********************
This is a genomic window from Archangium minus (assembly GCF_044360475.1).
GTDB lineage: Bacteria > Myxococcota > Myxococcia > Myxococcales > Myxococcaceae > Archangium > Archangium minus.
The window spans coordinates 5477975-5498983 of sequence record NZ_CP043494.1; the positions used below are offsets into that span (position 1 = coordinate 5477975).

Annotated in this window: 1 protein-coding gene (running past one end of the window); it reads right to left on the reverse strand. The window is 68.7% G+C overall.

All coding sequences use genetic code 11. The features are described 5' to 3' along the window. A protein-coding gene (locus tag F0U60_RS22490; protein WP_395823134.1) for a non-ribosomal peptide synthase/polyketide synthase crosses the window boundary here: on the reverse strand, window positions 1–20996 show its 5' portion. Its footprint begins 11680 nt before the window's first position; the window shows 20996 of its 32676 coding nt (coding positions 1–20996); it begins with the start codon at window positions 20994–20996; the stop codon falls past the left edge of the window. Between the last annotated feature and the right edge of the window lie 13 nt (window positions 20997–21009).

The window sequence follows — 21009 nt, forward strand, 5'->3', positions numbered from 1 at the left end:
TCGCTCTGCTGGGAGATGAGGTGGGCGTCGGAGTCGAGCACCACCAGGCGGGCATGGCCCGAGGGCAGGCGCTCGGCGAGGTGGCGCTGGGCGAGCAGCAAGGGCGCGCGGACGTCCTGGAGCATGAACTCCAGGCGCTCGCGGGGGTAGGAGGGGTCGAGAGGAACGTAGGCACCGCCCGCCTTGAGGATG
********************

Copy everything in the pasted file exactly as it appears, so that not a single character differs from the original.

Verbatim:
This is a genomic window from Archangium minus (assembly GCF_044360475.1).
GTDB lineage: Bacteria > Myxococcota > Myxococcia > Myxococcales > Myxococcaceae > Archangium > Archangium minus.
The window spans coordinates 5477975-5498983 of sequence record NZ_CP043494.1; the positions used below are offsets into that span (position 1 = coordinate 5477975).

Annotated in this window: 1 protein-coding gene (running past one end of the window); it reads right to left on the reverse strand. The window is 68.7% G+C overall.

All coding sequences use genetic code 11. The features are described 5' to 3' along the window. A protein-coding gene (locus tag F0U60_RS22490; protein WP_395823134.1) for a non-ribosomal peptide synthase/polyketide synthase crosses the window boundary here: on the reverse strand, window positions 1–20996 show its 5' portion. Its footprint begins 11680 nt before the window's first position; the window shows 20996 of its 32676 coding nt (coding positions 1–20996); it begins with the start codon at window positions 20994–20996; the stop codon falls past the left edge of the window. Between the last annotated feature and the right edge of the window lie 13 nt (window positions 20997–21009).

The window sequence follows — 21009 nt, forward strand, 5'->3', positions numbered from 1 at the left end:
TCGCTCTGCTGGGAGATGAGGTGGGCGTCGGAGTCGAGCACCACCAGGCGGGCATGGCCCGAGGGCAGGCGCTCGGCGAGGTGGCGCTGGGCGAGCAGCAAGGGCGCGCGGACGTCCTGGAGCATGAACTCCAGGCGCTCGCGGGGGTAGGAGGGGTCGAGAGGAACGTAGGCACCGCCCGCCTTGAGGATG